When to Use Translators Rather Than Interpreters
The main difference that exists between translation and interpretation is the communication channel that is preferable to use in a certain situation. Quite simply translation is mainly concerned with written communication, making interpreting the focus on the spoken word
A translator focuses on working and translating the following types of texts:
- written documents,
- legal documents,
- subtitling for TV or film,
- instructional manuals,
- any other information that’s found in a written form.
- medical documents.
Interpreters are more likely to be involved in projects that need immediate live language conversion. One important example is in a court hearing or even in a police station where interviewing is taking place. Business meetings and conferences are other places where an interpreter is likely to be present if more than one language is spoken by those attending. Key medical settings, such as hospitals where patients are deficient in the language used in the hospital, may need an interpreter to explain important pieces of information.
Skills of Translators and Interpreters
Both translators and interpreters possess a thorough understanding of their pair of languages, both linguistically and culturally. They have the ability to communicate in a clear and effective manner that can’t be faulted.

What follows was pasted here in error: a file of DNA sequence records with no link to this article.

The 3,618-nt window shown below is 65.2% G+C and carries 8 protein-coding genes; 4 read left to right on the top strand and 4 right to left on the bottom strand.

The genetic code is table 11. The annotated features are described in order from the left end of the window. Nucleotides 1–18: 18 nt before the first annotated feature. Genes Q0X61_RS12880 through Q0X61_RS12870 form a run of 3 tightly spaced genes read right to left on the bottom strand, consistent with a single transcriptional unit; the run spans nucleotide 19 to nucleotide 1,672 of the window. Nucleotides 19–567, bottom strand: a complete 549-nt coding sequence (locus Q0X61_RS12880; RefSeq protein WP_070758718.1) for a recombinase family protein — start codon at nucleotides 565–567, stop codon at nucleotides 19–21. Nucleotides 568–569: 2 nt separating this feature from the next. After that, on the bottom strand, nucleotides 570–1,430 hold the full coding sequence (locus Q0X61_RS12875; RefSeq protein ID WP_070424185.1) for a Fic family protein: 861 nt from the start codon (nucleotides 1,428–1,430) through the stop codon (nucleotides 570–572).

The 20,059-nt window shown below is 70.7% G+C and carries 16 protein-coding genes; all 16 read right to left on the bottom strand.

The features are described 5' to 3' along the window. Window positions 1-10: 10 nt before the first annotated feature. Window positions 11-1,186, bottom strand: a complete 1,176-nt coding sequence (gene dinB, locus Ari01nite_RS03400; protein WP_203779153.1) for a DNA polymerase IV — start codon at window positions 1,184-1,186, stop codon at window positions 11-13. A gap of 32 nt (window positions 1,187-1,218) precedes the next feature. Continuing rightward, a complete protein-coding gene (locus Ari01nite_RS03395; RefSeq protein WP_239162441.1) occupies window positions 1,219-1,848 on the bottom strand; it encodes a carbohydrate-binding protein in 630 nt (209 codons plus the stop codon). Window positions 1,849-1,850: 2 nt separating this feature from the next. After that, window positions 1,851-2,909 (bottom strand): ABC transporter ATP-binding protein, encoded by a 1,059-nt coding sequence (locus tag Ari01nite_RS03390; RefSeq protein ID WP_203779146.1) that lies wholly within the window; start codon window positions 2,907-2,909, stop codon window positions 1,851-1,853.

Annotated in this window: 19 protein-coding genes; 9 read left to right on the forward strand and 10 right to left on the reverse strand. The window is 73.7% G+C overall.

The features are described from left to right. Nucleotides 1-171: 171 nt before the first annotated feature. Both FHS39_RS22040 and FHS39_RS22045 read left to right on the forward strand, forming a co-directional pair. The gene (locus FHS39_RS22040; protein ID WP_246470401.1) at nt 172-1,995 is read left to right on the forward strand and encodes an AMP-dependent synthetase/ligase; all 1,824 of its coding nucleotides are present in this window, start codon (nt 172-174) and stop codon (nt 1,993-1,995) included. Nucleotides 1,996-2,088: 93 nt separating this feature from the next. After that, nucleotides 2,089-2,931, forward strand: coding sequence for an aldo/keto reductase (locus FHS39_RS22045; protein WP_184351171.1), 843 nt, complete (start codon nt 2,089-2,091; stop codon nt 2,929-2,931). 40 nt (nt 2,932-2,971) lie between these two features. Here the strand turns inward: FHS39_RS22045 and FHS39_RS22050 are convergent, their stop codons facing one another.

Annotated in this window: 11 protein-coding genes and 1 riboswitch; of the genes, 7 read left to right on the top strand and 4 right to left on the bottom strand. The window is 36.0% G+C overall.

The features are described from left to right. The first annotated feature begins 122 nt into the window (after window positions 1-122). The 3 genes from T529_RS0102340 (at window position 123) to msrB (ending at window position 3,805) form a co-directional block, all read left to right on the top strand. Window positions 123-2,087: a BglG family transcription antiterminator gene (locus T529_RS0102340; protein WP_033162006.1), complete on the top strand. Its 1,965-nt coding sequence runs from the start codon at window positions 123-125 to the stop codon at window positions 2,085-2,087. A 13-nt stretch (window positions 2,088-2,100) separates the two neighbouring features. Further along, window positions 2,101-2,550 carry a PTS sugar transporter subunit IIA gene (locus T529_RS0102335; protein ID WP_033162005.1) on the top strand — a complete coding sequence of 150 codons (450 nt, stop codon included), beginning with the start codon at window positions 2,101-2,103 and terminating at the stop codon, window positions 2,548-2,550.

Translators typically work in front of their computers in the home-based environment and concentrate on paying close attention to the source documents’ style so that they can be carefully replicated in the targeted language. They ensure they use any specific terms accurately so that the reader has a clear understanding of the meaning and significance of the terms.
Interpreters do have a skill set that differs from translators in that they don’t provide word-for-word translation but transpose spoken words, phrases, and sentences from one language to another, accurately and instantly. Interpreters don’t work from an office desk but they participate in real-time situations, which involves constant contact with the speaker the interpreter is interpreting for and their audience. A good interpreter is quick to respond and has not only a good clear speaking force but a good memory too. Interpreting involves a variety of different clients so diplomacy when communicating is almost as important as the actual interpreting. It’s becoming more common today to use telephone interpreting services as this allows someone to connect quickly with a live interpreter and is particularly useful in an emergency situation when it would be too late to get an interpreter.